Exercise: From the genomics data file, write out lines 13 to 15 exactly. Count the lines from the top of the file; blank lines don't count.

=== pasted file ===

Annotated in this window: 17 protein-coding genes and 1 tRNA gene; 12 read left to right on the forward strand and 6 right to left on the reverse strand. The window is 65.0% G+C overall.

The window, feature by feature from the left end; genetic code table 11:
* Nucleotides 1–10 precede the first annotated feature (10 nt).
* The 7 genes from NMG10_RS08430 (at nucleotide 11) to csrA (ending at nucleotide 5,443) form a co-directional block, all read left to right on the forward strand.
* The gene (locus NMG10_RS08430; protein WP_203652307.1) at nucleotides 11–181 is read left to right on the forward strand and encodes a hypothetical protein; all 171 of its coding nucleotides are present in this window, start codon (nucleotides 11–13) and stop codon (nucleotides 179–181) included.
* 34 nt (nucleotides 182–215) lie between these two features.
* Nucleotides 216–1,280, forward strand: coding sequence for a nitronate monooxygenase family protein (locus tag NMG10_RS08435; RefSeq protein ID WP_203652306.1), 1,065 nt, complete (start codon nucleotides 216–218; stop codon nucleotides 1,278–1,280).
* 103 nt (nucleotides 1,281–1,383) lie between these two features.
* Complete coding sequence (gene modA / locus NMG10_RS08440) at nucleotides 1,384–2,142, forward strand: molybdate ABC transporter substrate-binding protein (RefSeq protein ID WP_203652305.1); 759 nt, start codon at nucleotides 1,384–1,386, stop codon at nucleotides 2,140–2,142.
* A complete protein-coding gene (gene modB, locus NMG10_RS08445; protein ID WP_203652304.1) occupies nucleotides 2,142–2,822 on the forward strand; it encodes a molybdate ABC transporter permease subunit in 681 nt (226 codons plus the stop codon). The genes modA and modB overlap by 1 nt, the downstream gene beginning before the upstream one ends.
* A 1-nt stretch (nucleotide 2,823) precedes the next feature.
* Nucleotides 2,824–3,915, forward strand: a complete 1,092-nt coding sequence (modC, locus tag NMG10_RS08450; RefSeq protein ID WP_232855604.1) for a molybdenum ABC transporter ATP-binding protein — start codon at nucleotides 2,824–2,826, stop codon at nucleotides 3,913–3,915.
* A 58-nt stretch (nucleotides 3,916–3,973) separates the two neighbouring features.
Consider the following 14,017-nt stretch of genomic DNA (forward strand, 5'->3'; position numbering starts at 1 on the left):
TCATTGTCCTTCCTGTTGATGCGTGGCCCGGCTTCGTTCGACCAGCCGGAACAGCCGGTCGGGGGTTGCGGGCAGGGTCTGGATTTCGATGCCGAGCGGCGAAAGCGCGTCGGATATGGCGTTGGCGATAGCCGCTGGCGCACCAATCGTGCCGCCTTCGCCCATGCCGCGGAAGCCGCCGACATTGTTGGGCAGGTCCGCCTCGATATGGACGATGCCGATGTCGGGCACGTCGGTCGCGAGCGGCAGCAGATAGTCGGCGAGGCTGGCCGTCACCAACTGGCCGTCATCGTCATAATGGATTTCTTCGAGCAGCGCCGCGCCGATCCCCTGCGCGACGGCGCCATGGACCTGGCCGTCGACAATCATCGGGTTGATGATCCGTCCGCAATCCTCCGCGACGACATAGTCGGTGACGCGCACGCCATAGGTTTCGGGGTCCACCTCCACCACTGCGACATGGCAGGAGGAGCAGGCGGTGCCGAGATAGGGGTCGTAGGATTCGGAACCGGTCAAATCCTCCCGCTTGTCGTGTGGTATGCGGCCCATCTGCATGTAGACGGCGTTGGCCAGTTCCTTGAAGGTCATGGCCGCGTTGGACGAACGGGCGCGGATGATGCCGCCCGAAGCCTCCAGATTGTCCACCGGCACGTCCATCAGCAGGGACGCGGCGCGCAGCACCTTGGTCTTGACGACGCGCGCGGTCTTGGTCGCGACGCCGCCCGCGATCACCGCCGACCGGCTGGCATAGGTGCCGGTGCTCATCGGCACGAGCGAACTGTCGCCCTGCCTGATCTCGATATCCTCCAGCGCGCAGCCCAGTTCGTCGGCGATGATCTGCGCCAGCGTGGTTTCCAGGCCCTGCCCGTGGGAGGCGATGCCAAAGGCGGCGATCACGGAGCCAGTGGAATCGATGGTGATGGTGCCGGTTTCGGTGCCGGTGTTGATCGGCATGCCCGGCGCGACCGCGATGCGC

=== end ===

* A 58-nt stretch (nucleotides 3,916–3,973) separates the two neighbouring features.
Consider the following 14,017-nt stretch of genomic DNA (forward strand, 5'->3'; position numbering starts at 1 on the left):
TCATTGTCCTTCCTGTTGATGCGTGGCCCGGCTTCGTTCGACCAGCCGGAACAGCCGGTCGGGGGTTGCGGGCAGGGTCTGGATTTCGATGCCGAGCGGCGAAAGCGCGTCGGATATGGCGTTGGCGATAGCCGCTGGCGCACCAATCGTGCCGCCTTCGCCCATGCCGCGGAAGCCGCCGACATTGTTGGGCAGGTCCGCCTCGATATGGACGATGCCGATGTCGGGCACGTCGGTCGCGAGCGGCAGCAGATAGTCGGCGAGGCTGGCCGTCACCAACTGGCCGTCATCGTCATAATGGATTTCTTCGAGCAGCGCCGCGCCGATCCCCTGCGCGACGGCGCCATGGACCTGGCCGTCGACAATCATCGGGTTGATGATCCGTCCGCAATCCTCCGCGACGACATAGTCGGTGACGCGCACGCCATAGGTTTCGGGGTCCACCTCCACCACTGCGACATGGCAGGAGGAGCAGGCGGTGCCGAGATAGGGGTCGTAGGATTCGGAACCGGTCAAATCCTCCCGCTTGTCGTGTGGTATGCGGCCCATCTGCATGTAGACGGCGTTGGCCAGTTCCTTGAAGGTCATGGCCGCGTTGGACGAACGGGCGCGGATGATGCCGCCCGAAGCCTCCAGATTGTCCACCGGCACGTCCATCAGCAGGGACGCGGCGCGCAGCACCTTGGTCTTGACGACGCGCGCGGTCTTGGTCGCGACGCCGCCCGCGATCACCGCCGACCGGCTGGCATAGGTGCCGGTGCTCATCGGCACGAGCGAACTGTCGCCCTGCCTGATCTCGATATCCTCCAGCGCGCAGCCCAGTTCGTCGGCGATGATCTGCGCCAGCGTGGTTTCCAGGCCCTGCCCGTGGGAGGCGATGCCAAAGGCGGCGATCACGGAGCCAGTGGAATCGATGGTGATGGTGCCGGTTTCGGTGCCGGTGTTGATCGGCATGCCCGGCGCGACCGCGATGCGC